Well, obviously these are on the list. This is the series that kindled my love of YA. It taught me and the world that a story can be magical and silly but still be powerful and poignant. That a story about chocolate frogs and flying brooms can capture the hearts of adults everywhere. If I was trapped on a desert island and could only pick one series, it would be this one.

Daughter of Smoke & Bone series, Laini Taylor

This series taught me the importance of a good hook. As soon as I started reading the first book, I HAD to know what was up with the teeth. (If you’ve read it, you know what I’m talking about!). And her blue hair. And the wishbone. And her strange monstrous family. The mysteries in this book pulled you in and demanded to be solved. I tried to emulate this great hook with “The Gleaming” in the prologue of Moonburner.

Graceling, Kristin Cashore

This book showed me the importance of a kick-ass heroine. Katsa has such a tough exterior, but somehow maintains her innocence on the inside. Or longs to. I loved reading her story, and I tried to write my main character, Kai, with as much of a dichotomy.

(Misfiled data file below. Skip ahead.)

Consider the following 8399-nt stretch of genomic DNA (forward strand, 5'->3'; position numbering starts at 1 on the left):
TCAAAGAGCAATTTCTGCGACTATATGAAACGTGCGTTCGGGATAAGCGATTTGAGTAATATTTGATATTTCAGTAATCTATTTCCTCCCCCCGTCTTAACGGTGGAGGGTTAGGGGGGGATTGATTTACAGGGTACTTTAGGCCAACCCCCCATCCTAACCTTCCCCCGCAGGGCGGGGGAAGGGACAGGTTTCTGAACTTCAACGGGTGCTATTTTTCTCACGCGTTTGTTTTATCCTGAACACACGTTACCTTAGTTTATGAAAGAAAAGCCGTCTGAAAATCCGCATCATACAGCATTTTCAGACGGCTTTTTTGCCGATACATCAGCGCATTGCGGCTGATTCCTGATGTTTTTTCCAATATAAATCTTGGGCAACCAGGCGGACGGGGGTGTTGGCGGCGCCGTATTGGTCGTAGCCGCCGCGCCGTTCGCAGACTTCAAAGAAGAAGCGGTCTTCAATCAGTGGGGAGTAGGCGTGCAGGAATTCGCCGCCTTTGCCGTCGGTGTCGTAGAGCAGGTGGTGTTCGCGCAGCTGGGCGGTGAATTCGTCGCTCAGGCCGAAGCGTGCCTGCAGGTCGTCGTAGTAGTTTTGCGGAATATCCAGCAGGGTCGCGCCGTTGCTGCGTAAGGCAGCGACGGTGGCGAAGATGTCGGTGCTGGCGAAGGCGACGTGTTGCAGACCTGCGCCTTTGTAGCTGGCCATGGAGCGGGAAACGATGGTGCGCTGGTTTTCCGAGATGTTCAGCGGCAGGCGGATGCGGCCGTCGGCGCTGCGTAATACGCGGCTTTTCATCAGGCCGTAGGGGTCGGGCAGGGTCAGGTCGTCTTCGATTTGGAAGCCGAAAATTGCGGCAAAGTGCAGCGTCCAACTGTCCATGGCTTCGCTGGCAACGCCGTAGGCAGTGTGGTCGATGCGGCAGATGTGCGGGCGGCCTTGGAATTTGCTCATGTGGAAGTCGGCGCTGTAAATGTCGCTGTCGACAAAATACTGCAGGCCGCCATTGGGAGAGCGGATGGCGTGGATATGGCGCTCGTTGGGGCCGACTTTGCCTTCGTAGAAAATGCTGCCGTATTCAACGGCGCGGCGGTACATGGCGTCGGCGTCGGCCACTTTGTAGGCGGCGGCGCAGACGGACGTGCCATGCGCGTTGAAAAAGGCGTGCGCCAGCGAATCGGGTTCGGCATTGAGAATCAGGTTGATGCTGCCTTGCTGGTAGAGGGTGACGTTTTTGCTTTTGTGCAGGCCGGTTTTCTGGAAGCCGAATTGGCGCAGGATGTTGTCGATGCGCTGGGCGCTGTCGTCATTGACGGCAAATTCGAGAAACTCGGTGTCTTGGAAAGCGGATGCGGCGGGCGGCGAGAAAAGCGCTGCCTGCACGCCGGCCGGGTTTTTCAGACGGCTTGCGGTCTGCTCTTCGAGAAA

First Law trilogy, Joe Abercrombie

Abercrombie’s books taught me the importance of a good anti-hero. His characters are pretty terrible human beings: torturers, mercenaries, cowardly soldiers. But you LOVE them despite all of this. These books are dark and messy, but so engrossing. I didn’t get to write in much of an anti-hero into Moonburner, but I am looking forward to tackling this trope in one of my future works.

The Magicians trilogy, Lev Grossman

These books illustrate the importance of fun and humor. These are hilarious and irreverent; I frequently found myself laughing out loud. They feel modern, like they are written to the millennial generation. It turns out fantasy doesn’t have to be old-timey and stuffy! I tried to incorporate humor into Moonburner, especially in the character of Quitsu, Kai’s fox companion. It’s important not to take yourself too seriously!

Ready Player One, Ernest Cline